Updated: Monday, 16 Jul 2012, 12:07 PM EDT
Published : Monday, 16 Jul 2012, 11:46 AM EDT
PORTSMOUTH, Va. - For all of the anti Spider-Man talk leading up to this film's release, you'd think a plague of locusts was coming. Doom and gloom were sure to follow you into the theater should you dare to not be a comic super hero snob and actually go to see it.
This reboot of the origins of the teenager turned arachnid super hero, takes more time to really give the audience a complete back-story. From what happened to his parents that landed him in the hands of his aunt and uncle, played by Sally Field and Martin Sheen, and how he really went from a nerd to a major swinger.
Played this time around by The Social Network's Andrew Garfield, Peter Parker uncovers a briefcase left behind by his father. Peter finds genetic formula secrets inside which he shares with a former partner of his father's desperate to figure out how to combine lizard DNA with his own in order to re-grow his lost arm.
This leads us to the villain of the film, but along the way a teenage love story develops between Peter and Gwen (Emma Stone). Of course for good measure, as if super hero duties won't get in the way, Gwen's dad is the anti-Spidey police chief (Denis Leary).
The storytelling and patience in the background establishment were refreshing. It took almost an hour to get there, but I thought it was worth the development time. The acting prowess of Sally Field and Martin Sheen seem wasted in this film. Emma Stone as Gwen was an interesting choice since she doesn't seem young enough to be in high school, but Garfield, despite being actually 28 playing a teen, nails this role.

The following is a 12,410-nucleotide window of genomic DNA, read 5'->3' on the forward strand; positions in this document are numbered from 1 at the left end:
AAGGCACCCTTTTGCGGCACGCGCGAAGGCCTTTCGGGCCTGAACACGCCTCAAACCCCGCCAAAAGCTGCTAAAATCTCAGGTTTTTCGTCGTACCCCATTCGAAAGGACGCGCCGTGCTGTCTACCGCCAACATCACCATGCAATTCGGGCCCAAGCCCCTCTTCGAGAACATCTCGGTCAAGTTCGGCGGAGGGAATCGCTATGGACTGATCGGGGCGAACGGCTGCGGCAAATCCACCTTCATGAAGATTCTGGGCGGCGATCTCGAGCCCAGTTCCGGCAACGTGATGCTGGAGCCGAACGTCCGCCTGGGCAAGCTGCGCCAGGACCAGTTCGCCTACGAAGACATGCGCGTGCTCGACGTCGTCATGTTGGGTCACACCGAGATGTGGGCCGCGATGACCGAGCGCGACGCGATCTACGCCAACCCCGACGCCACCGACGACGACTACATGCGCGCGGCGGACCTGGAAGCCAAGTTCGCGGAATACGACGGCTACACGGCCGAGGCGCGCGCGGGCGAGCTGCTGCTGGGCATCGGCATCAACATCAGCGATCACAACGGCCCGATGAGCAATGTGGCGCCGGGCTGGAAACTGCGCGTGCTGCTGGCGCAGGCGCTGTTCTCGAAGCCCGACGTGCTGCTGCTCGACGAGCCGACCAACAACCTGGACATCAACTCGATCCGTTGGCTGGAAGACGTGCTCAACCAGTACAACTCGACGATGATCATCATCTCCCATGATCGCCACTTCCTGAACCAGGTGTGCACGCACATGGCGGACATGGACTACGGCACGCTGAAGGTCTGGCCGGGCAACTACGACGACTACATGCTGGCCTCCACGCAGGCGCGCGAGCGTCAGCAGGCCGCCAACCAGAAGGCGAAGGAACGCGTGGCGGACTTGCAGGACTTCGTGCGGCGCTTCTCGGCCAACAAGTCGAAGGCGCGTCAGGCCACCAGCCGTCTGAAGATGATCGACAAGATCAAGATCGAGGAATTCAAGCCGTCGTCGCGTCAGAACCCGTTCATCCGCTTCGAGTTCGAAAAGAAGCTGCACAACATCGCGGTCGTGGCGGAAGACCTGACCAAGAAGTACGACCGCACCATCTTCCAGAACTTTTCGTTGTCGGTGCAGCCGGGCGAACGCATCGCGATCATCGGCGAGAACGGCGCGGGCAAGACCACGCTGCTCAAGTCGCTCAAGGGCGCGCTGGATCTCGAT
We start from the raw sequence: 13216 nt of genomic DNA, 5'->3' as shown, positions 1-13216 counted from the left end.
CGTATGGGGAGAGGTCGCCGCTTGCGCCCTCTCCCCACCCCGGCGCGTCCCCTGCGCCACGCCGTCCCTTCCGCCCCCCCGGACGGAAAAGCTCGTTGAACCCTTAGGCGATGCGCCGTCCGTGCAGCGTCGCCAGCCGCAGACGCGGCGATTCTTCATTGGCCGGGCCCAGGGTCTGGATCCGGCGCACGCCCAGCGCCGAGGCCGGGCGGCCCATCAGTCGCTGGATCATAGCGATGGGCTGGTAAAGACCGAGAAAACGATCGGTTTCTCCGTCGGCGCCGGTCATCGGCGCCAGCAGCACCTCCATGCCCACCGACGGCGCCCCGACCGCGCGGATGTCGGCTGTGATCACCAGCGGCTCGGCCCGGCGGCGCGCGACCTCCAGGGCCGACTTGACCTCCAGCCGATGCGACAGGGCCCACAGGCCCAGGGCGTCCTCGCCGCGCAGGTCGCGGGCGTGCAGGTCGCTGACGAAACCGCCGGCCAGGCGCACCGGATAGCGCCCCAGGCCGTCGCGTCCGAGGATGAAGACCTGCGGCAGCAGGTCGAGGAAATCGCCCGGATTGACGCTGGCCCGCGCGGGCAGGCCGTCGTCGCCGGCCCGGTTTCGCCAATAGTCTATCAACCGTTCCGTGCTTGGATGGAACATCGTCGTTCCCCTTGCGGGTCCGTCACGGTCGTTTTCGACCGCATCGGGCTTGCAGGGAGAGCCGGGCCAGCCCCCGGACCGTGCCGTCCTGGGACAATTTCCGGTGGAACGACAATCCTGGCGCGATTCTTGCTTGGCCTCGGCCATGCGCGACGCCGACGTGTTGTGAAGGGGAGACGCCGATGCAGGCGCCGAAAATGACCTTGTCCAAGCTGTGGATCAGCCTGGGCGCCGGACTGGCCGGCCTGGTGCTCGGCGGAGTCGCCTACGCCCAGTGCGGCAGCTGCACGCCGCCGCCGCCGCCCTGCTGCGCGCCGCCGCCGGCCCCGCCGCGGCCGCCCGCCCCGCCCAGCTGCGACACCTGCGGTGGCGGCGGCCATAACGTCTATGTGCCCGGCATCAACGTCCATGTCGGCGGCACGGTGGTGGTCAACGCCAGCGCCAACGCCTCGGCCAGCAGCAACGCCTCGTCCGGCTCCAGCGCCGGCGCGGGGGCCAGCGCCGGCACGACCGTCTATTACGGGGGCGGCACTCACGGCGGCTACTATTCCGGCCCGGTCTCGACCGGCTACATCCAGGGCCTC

We buy him as the nerd. We buy him as the inquisitive lost son. We buy him as the guilt ridden nephew. And we buy him as the unexpected superhero. He maintains vulnerability even when he lets Spiderman go to his head.
The action sequences are good - a nice mix of motion capture and stunts combined with the CG effects. I saw it in IMAX and felt at times, seeing the swings between buildings from Spiderman's perspective that it was worth the price of admission.
There are some really scary, or should I say startling scenes, for the younger set. Even though it is rated PG-13 many parents of the ten and younger set, will be begged and begged to be allowed to go until the parents give in. Those parents should be prepared for some eye hiding and hand holding.
But it is what it is, a superhero flick, and not a bad one at that. It's not the best I've seen, but certainly not deserving of the boycott many fans have called for. I’d still say “Go see it!” Four cookies.
Also, I briefly wanted to mention Katy Perry's Part of Me 3D. This is an interesting taste of the pop singer's concert tour. Borderline concert film/documentary, Part of Me takes the audience inside private moments of the pop singers life.
We see the inspirational story of her rise to stardom and her spiral toward divorce as a Hollywood romance fails in front of the cameras. Katy Perry oversaw the final cut of the film and chose to leave some heart wrenching scenes in.
This gives fans and non-fans alike a look at the parts of fame that you don't always see.
I actually really enjoyed the 3D side of this. Not something you’d expect from a concert film, but the 3D played into making the audience feel like they were on stage with her during the concert. A rare statement from me: I liked it in 3D. Three cookies.
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